"Journey was such a big part of my life," Steve Perry reflects. "The solo career was something that's sort of always been running alongside."

That may be something of an overstatement; after all, Perry has racked up his share of hits -- "Oh Sherrie," "Foolish Heart," "Strung Out," "You Better Wait" -- apart from the considerably successful band he fronted for a total of 12 years during the late '70s, '80s and '90s.

If Perry's solo work has gotten short-shrift, that's an unfortunate oversight which makes his new Greatest Hits + Five Unreleased not only a welcome, but also a crucial, release. It is, of course, part of the same story he's told with Journey, but it goes deeper and offers even more detail about one of the most distinctive voices in popular music. Combining tracks from Perry's two solo albums -- 1984's double-platinum Street Talk and 1994's certified gold For the Love of Strange Medicine -- with selections from his unreleased Against the Wall project and a pair of early songwriting demos, Greatest Hits + Five Unreleased reveals a broader slice of Perry than we've ever heard before. The voice is familiar, yes, but these 17 songs serve to remind us of its soulful, keening quality, as well as Perry's ability to express both great heartbreak and tremendous joy that has touched not only the ears but also the hearts of his fans -- men and women, young and old -- for the past two-plus decades.

"As strange as it sounds, (the solo albums) were an attempt to change my voice," Perry explains. "I started listening to what the song called for instead of sing the same voice that came out of me on everything. I would just hope that the fans would appreciate my work and have the open minds to look into the solo side."

Steve Perry had a sense he'd be making music from a young age. Born and raised in central California, he remembers going to see his mother and father perform in a community theater production at the local civic center when he was just three years old, wearing sandals, shorts and a sport coat. "I can't remember what the play was," he says now, "but my mother was a can-can dancer, and my dad sang an Al Jolson song. I'd look up, and my dad would be singing, and something inside me told me I had that inside me, too. I knew I could do it. I liked it."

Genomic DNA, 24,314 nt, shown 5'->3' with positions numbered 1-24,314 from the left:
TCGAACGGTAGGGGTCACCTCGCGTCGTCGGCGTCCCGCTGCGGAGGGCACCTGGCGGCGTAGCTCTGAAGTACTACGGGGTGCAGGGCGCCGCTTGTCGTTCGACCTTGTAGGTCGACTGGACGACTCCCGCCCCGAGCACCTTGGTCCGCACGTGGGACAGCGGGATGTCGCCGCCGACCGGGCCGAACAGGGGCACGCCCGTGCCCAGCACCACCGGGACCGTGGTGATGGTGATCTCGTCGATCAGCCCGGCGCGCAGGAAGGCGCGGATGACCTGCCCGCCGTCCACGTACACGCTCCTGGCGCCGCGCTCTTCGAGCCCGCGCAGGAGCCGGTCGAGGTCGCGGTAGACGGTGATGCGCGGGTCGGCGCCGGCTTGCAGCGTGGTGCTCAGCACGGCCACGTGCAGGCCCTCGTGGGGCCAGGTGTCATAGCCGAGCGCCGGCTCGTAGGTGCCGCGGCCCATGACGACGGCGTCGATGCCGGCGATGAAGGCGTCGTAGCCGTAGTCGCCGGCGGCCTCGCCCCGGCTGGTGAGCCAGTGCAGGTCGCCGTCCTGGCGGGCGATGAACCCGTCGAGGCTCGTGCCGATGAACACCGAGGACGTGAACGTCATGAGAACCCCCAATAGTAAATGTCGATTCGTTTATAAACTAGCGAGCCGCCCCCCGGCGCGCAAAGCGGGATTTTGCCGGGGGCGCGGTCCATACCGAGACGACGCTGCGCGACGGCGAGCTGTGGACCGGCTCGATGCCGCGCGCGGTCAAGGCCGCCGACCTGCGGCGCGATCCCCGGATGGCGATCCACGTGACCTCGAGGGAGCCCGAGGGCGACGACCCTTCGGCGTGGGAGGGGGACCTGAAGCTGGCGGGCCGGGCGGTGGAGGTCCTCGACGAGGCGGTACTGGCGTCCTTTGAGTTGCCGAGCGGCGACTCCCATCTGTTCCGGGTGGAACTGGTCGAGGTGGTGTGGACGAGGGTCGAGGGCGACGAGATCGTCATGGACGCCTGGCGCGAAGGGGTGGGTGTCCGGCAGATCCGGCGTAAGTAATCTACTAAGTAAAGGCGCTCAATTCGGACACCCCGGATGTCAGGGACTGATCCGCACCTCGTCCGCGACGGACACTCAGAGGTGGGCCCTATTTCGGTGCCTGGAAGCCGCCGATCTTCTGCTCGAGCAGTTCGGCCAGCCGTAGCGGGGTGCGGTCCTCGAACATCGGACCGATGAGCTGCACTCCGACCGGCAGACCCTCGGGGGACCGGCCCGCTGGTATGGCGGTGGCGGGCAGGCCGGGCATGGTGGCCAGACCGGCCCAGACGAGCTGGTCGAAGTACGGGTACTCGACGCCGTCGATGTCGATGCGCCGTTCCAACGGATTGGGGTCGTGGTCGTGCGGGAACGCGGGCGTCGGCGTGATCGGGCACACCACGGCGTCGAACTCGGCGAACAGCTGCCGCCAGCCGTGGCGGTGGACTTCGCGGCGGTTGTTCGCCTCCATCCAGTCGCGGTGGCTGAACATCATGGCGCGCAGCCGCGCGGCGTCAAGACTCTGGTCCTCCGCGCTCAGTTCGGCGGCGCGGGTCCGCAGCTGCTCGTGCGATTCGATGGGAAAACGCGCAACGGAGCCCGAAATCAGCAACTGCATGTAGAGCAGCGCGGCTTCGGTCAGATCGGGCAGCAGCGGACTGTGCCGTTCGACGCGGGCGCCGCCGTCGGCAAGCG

There were other musical mileposts as well. Perry recalls being seven years old and walking around the house, singing songs he heard on the radio. He was in a youth barbershop quartet, crew-cutted and bow-tied, performing at the local Kiwanis and Chamber of Commerce functions. Then, when he was about 10 years old, Perry heard Sam Cooke's "Cupid" over the radio in his mother's Thunderbird (it's that vivid a memory for him). More than the subject matter, it was the earnest, heartfelt sound of Cooke's voice that broke through and instilled a goal in the fledgling singer.

"If you want to know the God's truth, music saved my life," Perry says. "My father left when I was seven years old, and he was everything to me. It gave me something to really dive into, and it saved my life and continues to do so."

Perry recorded an album with his high school band, the Sullies, which was distributed to friends "so we could feel like somebody." A few years later, he led another band, Alien Project, in Los Angeles, where things started to happen based on a demo tape that included "If You Need Me, Call Me," which is included on Greatest Hits + Five Unreleased. "This was around the summer of '77," Perry says. "There were actually four songs on the tape, and this was the one that got Columbia and Chrysalis excited." But when the group's bass player died in an auto accident, Perry felt that replacing him would not be the same. Executives at Columbia put him in touch with Journey, then a quartet that played primarily instrumental and improvisational music. Unfortunately, record sales weren't equaling the band's acumen, and a decision had been made to find a singer and songwriter who could help bring Journey to the mainstream. The "If You Need Me, Call Me" demo started the Journey the world came to know.